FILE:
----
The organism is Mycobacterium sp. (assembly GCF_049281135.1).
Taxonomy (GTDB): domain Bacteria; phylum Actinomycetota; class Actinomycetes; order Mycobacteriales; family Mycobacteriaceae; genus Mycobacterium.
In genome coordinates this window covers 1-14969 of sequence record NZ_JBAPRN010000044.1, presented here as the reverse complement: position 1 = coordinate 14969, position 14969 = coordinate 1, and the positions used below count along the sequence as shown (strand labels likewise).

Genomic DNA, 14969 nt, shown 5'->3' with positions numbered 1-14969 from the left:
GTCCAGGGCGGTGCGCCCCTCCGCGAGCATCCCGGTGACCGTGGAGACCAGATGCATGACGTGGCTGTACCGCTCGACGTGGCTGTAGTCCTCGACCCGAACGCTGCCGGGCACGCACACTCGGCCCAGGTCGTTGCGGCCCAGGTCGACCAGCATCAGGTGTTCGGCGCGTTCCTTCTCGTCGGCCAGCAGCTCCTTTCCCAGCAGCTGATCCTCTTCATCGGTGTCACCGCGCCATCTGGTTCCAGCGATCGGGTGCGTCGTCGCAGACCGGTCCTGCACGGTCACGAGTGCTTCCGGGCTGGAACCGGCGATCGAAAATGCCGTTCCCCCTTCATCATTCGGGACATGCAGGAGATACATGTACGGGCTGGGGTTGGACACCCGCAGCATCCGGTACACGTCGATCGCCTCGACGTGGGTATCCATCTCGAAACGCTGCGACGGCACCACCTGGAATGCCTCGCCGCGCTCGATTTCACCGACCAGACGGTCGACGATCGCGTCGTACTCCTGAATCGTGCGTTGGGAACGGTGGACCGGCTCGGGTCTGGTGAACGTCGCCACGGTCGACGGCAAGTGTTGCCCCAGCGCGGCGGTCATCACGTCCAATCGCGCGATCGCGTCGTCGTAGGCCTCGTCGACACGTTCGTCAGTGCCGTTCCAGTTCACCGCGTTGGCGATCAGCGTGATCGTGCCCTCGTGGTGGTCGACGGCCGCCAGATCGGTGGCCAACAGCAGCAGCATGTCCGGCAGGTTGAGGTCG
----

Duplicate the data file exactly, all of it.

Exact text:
The organism is Mycobacterium sp. (assembly GCF_049281135.1).
Taxonomy (GTDB): domain Bacteria; phylum Actinomycetota; class Actinomycetes; order Mycobacteriales; family Mycobacteriaceae; genus Mycobacterium.
In genome coordinates this window covers 1-14969 of sequence record NZ_JBAPRN010000044.1, presented here as the reverse complement: position 1 = coordinate 14969, position 14969 = coordinate 1, and the positions used below count along the sequence as shown (strand labels likewise).

Genomic DNA, 14969 nt, shown 5'->3' with positions numbered 1-14969 from the left:
GTCCAGGGCGGTGCGCCCCTCCGCGAGCATCCCGGTGACCGTGGAGACCAGATGCATGACGTGGCTGTACCGCTCGACGTGGCTGTAGTCCTCGACCCGAACGCTGCCGGGCACGCACACTCGGCCCAGGTCGTTGCGGCCCAGGTCGACCAGCATCAGGTGTTCGGCGCGTTCCTTCTCGTCGGCCAGCAGCTCCTTTCCCAGCAGCTGATCCTCTTCATCGGTGTCACCGCGCCATCTGGTTCCAGCGATCGGGTGCGTCGTCGCAGACCGGTCCTGCACGGTCACGAGTGCTTCCGGGCTGGAACCGGCGATCGAAAATGCCGTTCCCCCTTCATCATTCGGGACATGCAGGAGATACATGTACGGGCTGGGGTTGGACACCCGCAGCATCCGGTACACGTCGATCGCCTCGACGTGGGTATCCATCTCGAAACGCTGCGACGGCACCACCTGGAATGCCTCGCCGCGCTCGATTTCACCGACCAGACGGTCGACGATCGCGTCGTACTCCTGAATCGTGCGTTGGGAACGGTGGACCGGCTCGGGTCTGGTGAACGTCGCCACGGTCGACGGCAAGTGTTGCCCCAGCGCGGCGGTCATCACGTCCAATCGCGCGATCGCGTCGTCGTAGGCCTCGTCGACACGTTCGTCAGTGCCGTTCCAGTTCACCGCGTTGGCGATCAGCGTGATCGTGCCCTCGTGGTGGTCGACGGCCGCCAGATCGGTGGCCAACAGCAGCAGCATGTCCGGCAGGTTGAGGTCG